Actually these are two separate, but closely related methods of starting a fire. Since they are so closely related, we’re going to call them just one, even though you use different forms of fire starters and the methodology is slightly different. Nevertheless, these two cousins both use magnesium and a “ferro” rod to start a fire.

Magnesium is interesting in that even though it is a metal, it is highly flammable, especially in powdered form. This is the same shiny metal that is used to make “mag wheels,” so if you ever see a car with mag wheels burning, don’t even bother trying to put the wheels out; you won’t be able to.

Ferrocerium is a man-made material, which has been created as the functional replacement for flint. When flint and steel are struck together, you get sparks; likewise with ferrocerium and steel. The difference is that you get more and hotter sparks (3000oF) from ferro than you do from flint. By the way, if you happen to be in the Rocky Mountains and need to start a fire, but all you have is your knife, start hitting rocks (with the back of your knife so you don’t dull the blade). You’re bound to find some flint before long and get a spark (we’ll just call that little trick a freebie).

Metal Match—This is a trade name, turned common name for the original magnesium fire starter. It consists of a magnesium block, with a ferro strip inserted into one side. A little bit of magnesium dust is scraped (that’s not cut, but scraped) off onto the tinder with a knife, and then the ferro rod is hit with the same knife, sending sparks into the magnesium powder to burn. Here’s a tip while using this tool: Be careful to work in a place where you are out of the wind, as the magnesium shavings you scrape off the block will blow away easily, making you start over.

Ferro Rod—The ferro rod consists of the same elements as the metal match, with the difference in that the rod is only about one-quarter inch in diameter, instead of a block of magnesium. It’s a little harder to use, as you don’t scrape a pile of magnesium shavings onto the tinder first. All you do is use the ferro rod and the serrated blade that comes with it to create sparks. Those sparks, falling on your tinder are supposed to help you get a fire started.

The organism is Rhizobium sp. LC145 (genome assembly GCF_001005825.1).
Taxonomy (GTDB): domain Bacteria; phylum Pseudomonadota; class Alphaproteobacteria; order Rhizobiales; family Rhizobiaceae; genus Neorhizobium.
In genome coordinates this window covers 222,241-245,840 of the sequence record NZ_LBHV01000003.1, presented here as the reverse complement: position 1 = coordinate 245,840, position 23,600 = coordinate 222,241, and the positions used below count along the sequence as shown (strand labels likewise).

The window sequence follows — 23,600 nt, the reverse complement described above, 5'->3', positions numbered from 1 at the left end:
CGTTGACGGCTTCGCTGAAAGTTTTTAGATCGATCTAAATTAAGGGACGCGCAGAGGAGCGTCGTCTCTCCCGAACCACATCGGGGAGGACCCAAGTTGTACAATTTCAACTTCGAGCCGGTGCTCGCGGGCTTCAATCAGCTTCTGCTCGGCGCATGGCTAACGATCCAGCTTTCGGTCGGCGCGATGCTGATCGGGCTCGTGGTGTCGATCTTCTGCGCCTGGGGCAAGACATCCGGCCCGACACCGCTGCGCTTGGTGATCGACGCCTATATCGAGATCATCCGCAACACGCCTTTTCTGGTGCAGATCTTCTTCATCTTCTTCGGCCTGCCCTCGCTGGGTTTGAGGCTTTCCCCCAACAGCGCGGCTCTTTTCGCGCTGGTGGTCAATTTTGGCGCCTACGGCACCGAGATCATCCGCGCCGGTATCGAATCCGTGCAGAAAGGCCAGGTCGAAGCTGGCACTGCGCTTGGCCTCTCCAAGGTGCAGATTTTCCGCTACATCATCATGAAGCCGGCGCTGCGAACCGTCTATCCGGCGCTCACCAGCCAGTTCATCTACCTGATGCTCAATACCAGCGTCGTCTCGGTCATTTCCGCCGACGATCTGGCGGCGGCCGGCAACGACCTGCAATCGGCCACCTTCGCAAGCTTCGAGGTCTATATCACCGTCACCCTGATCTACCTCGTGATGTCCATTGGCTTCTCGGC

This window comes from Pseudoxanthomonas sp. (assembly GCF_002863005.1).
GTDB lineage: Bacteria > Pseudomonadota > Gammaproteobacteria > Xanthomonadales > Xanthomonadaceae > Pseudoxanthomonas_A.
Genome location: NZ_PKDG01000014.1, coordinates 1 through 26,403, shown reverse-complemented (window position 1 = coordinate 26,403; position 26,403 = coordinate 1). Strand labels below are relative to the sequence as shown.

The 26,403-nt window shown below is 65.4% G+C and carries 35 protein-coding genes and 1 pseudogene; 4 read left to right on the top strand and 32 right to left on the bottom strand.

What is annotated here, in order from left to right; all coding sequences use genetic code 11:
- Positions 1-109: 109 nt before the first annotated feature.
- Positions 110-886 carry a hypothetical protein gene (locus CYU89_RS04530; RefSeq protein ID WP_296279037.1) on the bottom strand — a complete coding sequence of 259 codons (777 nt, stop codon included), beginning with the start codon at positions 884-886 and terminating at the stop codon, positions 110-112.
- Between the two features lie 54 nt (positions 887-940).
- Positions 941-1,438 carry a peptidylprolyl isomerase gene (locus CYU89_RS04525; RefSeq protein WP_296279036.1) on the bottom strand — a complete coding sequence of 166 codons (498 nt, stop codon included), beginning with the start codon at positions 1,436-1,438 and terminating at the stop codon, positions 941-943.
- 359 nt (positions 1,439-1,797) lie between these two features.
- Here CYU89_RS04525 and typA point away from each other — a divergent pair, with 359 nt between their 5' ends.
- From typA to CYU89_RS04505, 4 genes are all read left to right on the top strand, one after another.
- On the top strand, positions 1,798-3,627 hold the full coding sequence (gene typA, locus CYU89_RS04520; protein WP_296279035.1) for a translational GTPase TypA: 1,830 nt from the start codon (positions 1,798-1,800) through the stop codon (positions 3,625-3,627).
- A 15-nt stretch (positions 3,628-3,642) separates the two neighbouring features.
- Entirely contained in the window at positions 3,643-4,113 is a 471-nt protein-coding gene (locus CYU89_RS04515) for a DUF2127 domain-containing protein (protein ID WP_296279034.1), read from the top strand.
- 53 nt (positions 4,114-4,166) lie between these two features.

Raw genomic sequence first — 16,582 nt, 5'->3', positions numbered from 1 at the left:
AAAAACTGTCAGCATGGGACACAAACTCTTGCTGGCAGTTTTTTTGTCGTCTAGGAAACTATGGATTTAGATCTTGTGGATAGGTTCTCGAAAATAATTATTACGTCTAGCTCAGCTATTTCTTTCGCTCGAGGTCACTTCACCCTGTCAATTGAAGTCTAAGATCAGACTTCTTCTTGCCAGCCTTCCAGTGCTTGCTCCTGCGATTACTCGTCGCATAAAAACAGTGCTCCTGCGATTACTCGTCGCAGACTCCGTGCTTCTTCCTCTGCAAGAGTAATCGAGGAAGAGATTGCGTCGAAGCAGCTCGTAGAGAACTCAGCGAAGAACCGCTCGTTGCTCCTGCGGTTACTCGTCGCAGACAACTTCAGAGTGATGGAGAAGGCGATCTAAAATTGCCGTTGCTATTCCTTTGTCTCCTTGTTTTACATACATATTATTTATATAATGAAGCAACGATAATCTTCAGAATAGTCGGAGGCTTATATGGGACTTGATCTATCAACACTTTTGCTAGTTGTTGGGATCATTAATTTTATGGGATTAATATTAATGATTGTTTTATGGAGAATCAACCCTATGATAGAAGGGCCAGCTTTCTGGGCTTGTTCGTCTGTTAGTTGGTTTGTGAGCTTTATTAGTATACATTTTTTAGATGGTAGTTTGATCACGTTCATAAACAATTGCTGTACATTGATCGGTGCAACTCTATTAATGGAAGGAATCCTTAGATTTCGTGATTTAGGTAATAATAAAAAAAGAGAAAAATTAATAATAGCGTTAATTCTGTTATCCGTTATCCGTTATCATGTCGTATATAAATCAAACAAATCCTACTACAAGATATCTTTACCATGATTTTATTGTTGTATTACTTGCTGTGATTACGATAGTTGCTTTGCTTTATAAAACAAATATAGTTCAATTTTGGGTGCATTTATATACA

Push Down Fire Starter—An adaptation on the ferro rod is one that is installed in a nice handle. This was created by some clever individual that realized that most people have trouble using a ferro rod. The end of the rod is placed on the tinder and the starter is pushed down. This causes the ferro rod to rub against the blade, creating sparks. Being spring loaded, it returns to its “cocked and locked” position when the pressure is released these is perfect for starting a fire when you only have one hand available.

Remember that you can harvest the ferrocerium out of a butane lighter when it is empty. While a very small piece, it will still work. You can also harvest it out of welding “sparkers” that are used to ignite welding torches.


92,960,000 miles away from us is a great big ball of fire just waiting to help start your campfire burning. All you need is a clear sky and little bit of focus.

There are a lot of different things that can be used as a lens. All it takes is a little ingenuity in figuring out how to access the lens and make it work. So, we’re going to take a look at a variety of fire starting methods that all use lenses.